By the end of Tuesday’s long-awaited oral arguments, the individual mandate — a crucial piece of President Obama’s health-care law — seemed to be in trouble. The solicitor general, charged with guarding the measure, had a rough outing under sharp questioning from the justices.
The result was that the two factions that had built their identities around the controversial law — one promising to defend it, the other to end it — were forced to consider a future without it. Proponents were hopeful; critics were encouraged. Neither had a Plan B.
“If they don’t uphold it, I suspect it will be a major, major issue in the elections — congressional and presidential — this fall,” said Sen. Patrick J. Leahy (D-Vt.). “The debate will be with the American people.”
Virginia Attorney General Ken Cuccinelli II (R), an opponent of the law, said he was buoyed by the arguments: “I went in cautiously optimistic about our prospects on the individual mandate, and I came out happier than when I went in,” he told reporters after the two-hour hearing.
Tuesday was the second of three days of oral arguments before the Supreme Court on the measure. But it was the one that counted most. The mandate that virtually every American must obtain health insurance by 2014 or pay a penalty is one of the linchpins of the legislation. Opponents say the mandate is unconstitutional, an improper extension of federal authority.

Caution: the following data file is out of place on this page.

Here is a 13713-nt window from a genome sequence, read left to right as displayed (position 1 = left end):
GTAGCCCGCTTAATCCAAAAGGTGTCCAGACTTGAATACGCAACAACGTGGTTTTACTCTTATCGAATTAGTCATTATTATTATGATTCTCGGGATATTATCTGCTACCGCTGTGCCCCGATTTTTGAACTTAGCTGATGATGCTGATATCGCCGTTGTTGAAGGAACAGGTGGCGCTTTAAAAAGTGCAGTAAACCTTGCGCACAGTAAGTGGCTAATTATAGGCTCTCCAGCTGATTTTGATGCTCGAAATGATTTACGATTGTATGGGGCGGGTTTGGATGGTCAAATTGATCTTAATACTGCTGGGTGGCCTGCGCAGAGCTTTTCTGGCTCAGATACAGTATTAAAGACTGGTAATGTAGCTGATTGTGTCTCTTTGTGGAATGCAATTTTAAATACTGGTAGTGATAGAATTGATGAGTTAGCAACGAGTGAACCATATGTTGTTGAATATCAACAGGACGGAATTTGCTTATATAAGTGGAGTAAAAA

And so Washington’s attention was focused on a single room with the capacity of a high school auditorium.
The crowd included Attorney General Eric H. Holder Jr., Health and Human Services Secretary Kathleen Sebelius, lawmakers, state attorneys general, and dozens of journalists and lawyers. BlackBerrys were banned. It was a rare kind of moment in a town where senators tune out in hearings and House members speak to empty chambers.